New research suggests that many lonely older women die, literally, of a broken heart – with lockdowns further increasing the risk.
Social distancing has been one of the main tools used to try and contain the Covid-19 pandemic.
But a new study found an increase in heart disease risk of up to 27% in postmenopausal women who experience both high levels of social isolation and loneliness.
The findings, published online by JAMA Network Open, reveal that social isolation and loneliness independently increased cardiovascular disease risk by eight per cent and five per cent respectively.
But if older women experienced high levels of both, their risk rose from 13% to 27% compared to women who reported low levels of social isolation and loneliness.
‘We are social beings. In this time of Covid-19, many people are experiencing social isolation and loneliness, which may spiral into chronic states,’ said Dr Natalie Golaszewski, the study’s first author.
‘It is important to further understand the acute and long-term effects these experiences have on cardiovascular health and overall well-being,’ added Golaszewski.
She explained that social isolation and loneliness are ‘mildly correlated’ and can occur at the same time, but they are not mutually exclusive. For example, a socially isolated person is not always lonely and conversely, a person experiencing loneliness is not necessarily socially isolated.
‘Social isolation is about physically being away from people, like not touching or seeing or talking to other people,’ said the study’s senior author Dr John Bellettiere.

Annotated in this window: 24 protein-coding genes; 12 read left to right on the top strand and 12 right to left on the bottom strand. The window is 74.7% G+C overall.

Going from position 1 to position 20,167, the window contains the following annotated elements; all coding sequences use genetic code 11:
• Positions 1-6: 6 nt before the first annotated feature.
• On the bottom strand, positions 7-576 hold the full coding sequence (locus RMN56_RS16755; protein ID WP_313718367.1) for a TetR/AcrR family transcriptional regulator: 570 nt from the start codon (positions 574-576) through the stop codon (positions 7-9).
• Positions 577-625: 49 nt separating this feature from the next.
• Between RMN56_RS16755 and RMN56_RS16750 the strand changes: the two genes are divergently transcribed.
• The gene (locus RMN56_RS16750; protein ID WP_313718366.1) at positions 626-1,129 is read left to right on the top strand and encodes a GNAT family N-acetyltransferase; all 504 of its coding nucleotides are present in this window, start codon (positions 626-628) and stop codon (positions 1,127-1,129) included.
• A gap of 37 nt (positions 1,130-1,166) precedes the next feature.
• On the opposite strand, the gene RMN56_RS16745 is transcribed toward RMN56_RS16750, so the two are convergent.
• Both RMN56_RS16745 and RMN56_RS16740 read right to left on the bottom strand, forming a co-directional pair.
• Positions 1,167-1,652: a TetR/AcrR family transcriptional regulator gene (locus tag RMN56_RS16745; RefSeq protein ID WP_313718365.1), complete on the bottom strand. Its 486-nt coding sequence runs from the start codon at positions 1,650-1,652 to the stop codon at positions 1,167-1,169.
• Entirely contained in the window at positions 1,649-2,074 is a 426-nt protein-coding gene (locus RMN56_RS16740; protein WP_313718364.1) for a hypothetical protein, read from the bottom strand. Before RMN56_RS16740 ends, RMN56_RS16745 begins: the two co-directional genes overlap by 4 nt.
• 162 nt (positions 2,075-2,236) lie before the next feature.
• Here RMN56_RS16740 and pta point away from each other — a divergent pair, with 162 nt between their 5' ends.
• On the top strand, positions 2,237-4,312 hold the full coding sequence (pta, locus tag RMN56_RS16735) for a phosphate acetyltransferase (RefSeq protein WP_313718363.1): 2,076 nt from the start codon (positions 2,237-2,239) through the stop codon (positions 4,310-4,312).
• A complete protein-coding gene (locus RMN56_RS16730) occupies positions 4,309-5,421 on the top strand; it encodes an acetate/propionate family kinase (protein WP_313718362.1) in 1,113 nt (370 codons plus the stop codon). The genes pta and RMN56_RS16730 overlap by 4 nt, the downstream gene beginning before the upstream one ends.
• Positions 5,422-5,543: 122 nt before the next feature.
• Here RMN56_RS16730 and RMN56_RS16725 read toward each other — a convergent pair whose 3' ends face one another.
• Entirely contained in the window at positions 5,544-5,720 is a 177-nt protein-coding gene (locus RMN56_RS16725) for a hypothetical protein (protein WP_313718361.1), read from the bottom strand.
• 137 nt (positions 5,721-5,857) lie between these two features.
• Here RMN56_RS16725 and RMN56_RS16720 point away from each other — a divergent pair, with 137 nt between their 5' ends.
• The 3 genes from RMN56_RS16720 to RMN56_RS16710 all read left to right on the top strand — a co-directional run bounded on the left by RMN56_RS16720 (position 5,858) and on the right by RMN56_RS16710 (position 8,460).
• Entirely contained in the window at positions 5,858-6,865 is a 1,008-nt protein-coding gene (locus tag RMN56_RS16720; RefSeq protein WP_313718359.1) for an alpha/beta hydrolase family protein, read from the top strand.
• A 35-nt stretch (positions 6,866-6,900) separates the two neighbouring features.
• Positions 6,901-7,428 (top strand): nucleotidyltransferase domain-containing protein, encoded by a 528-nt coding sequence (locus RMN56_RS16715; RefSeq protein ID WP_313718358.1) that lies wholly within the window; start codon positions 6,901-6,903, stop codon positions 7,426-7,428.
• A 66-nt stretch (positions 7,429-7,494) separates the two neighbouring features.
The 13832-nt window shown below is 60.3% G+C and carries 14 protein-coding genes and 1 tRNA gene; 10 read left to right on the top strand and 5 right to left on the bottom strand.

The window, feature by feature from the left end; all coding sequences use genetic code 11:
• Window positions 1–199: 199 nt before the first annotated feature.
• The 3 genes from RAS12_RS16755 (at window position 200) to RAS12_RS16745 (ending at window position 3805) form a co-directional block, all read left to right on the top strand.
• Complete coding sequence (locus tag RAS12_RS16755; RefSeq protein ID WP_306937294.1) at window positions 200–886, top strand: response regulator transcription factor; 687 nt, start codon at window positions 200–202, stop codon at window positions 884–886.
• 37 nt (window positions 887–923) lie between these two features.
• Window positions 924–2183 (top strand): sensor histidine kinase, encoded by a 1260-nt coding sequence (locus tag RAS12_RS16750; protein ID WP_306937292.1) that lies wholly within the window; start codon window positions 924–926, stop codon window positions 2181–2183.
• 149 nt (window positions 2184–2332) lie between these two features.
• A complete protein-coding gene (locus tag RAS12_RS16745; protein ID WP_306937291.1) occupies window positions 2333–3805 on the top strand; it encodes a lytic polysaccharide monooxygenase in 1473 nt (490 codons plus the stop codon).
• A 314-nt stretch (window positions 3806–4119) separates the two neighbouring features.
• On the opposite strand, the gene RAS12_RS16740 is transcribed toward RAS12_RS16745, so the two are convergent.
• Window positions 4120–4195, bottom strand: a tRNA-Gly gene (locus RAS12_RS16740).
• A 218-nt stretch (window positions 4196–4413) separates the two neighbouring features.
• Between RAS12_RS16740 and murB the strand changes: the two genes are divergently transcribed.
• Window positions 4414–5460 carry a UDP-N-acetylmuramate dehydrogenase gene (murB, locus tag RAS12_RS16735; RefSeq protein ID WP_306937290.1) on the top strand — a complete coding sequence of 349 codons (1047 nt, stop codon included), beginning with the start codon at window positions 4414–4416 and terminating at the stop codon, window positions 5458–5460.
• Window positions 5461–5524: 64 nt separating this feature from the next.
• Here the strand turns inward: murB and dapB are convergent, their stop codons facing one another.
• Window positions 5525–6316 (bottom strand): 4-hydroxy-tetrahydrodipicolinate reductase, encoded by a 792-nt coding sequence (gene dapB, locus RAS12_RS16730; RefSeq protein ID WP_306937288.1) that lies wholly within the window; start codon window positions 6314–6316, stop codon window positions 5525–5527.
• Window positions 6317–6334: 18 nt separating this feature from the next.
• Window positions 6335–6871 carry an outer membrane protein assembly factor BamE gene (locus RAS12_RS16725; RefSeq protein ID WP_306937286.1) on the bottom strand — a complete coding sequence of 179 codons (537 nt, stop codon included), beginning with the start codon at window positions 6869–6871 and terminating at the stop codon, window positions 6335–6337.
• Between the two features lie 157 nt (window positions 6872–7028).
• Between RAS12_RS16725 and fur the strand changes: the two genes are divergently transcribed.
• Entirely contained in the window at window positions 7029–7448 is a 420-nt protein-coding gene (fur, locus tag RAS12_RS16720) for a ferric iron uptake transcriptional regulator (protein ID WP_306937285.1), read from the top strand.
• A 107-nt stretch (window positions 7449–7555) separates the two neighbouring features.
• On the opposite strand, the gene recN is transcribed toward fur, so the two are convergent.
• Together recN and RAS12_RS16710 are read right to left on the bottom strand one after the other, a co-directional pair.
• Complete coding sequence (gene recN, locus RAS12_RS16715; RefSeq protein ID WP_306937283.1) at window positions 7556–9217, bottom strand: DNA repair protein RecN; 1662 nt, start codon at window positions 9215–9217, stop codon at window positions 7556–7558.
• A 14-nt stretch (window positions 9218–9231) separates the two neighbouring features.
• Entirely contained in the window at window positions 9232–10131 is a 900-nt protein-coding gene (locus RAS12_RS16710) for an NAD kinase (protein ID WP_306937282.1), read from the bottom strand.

‘Loneliness is a feeling, one that can be experienced even by people who are regularly in contact with others,’ he said.
The scientists said that social isolation and loneliness are a ‘growing public health concern’ as they are associated with health conditions that increase the risk of cardiovascular disease including obesity, smoking, physical inactivity, poor diet, high blood pressure and high cholesterol.
When researchers included all of those health behaviours and conditions in their study and adjusted for diabetes and depression, high social isolation and loneliness remained ‘strongly linked’ with increased risk for heart disease.
The researchers said that as social networks shrink, older people are more at risk for social isolation and loneliness, with a quarter of adults over 65 reporting social isolation and one-in-three adults 45 or older reporting being lonely.
‘Measures of social isolation and loneliness should be incorporated into standard care,’ said Golaszewski
It’s still unclear if the increased risk of cardiovascular disease is due to acute exposure to social isolation and loneliness or whether prolonged exposure accumulated over a lifetime is the culprit. Previous research indicates that women experience more social isolation than men.
The new study was conducted on 57,000 postmenopausal American women over a period of four years between 2011 and 2015. The results found that 1,599 of the participants experienced cardiovascular disease linked to loneliness.
In the UK, women are twice as likely to die of coronary heart disease, the main cause of heart attack, as breast cancer in the UK.
Research has shown that the differences in heart healthcare for women were estimated to have contributed to at least 8,200 avoidable deaths in England and Wales in the last decade.
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